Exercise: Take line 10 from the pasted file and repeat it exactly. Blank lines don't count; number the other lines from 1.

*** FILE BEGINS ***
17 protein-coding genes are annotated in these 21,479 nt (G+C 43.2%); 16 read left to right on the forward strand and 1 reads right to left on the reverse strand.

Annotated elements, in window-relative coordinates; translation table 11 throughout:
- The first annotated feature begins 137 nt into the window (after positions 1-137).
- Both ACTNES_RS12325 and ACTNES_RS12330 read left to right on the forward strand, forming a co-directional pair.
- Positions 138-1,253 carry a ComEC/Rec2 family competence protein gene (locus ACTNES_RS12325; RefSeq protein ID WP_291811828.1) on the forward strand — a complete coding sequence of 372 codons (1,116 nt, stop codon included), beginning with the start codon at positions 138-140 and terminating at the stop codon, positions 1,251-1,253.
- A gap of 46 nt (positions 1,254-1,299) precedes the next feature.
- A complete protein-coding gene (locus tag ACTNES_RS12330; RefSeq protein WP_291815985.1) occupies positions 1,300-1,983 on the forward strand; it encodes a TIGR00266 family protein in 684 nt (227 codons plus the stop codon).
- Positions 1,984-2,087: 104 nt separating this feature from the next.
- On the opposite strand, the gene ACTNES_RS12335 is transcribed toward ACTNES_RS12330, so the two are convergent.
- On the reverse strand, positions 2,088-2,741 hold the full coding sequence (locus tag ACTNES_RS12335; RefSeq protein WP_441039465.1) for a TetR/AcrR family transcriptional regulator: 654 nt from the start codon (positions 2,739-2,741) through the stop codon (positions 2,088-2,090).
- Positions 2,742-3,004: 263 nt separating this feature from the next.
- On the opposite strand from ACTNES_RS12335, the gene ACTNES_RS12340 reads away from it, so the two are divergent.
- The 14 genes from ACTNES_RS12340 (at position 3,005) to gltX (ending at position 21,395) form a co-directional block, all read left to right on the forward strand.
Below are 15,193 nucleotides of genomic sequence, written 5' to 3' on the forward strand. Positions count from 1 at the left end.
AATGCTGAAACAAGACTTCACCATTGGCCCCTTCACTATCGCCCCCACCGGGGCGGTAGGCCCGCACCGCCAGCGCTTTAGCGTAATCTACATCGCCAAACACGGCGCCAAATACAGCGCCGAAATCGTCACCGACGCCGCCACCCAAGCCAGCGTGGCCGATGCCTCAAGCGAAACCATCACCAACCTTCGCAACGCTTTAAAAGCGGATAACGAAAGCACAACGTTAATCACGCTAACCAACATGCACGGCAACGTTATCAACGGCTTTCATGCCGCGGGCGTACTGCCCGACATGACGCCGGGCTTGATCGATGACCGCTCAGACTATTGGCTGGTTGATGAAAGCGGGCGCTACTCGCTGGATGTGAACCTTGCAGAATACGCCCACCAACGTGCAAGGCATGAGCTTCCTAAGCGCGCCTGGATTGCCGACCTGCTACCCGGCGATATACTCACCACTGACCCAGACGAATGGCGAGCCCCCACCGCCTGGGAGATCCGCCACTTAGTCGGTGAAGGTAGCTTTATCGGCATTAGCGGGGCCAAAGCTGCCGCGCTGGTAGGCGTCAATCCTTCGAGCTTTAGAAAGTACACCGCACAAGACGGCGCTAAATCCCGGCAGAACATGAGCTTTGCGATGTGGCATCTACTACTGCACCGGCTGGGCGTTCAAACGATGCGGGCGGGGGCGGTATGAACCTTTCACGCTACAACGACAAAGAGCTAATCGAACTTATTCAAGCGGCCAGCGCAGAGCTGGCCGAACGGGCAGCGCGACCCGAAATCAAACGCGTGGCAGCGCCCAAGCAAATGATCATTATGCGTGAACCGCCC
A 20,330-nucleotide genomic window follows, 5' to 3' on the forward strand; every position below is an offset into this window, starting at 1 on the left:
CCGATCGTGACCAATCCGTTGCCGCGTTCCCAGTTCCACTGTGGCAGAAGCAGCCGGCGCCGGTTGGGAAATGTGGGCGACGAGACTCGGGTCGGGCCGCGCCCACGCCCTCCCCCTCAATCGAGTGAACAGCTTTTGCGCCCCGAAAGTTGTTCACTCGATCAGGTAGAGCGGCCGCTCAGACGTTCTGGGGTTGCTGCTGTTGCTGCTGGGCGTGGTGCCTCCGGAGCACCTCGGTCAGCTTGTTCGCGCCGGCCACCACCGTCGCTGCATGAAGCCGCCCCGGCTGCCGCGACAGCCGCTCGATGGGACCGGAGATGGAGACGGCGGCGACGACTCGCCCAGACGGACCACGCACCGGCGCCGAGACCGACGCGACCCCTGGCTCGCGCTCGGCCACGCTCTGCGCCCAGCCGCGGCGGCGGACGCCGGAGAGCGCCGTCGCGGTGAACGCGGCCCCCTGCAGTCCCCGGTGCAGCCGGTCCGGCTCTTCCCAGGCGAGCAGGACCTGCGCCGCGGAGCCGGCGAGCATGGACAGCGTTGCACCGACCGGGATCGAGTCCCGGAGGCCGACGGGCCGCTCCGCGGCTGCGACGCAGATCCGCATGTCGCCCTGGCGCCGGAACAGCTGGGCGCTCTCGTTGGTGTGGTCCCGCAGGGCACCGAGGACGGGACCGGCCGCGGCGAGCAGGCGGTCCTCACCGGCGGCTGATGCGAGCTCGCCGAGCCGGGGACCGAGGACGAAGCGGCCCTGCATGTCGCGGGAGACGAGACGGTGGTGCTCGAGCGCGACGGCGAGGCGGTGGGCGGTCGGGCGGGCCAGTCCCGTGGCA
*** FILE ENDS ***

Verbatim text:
- On the reverse strand, positions 2,088-2,741 hold the full coding sequence (locus tag ACTNES_RS12335; RefSeq protein WP_441039465.1) for a TetR/AcrR family transcriptional regulator: 654 nt from the start codon (positions 2,739-2,741) through the stop codon (positions 2,088-2,090).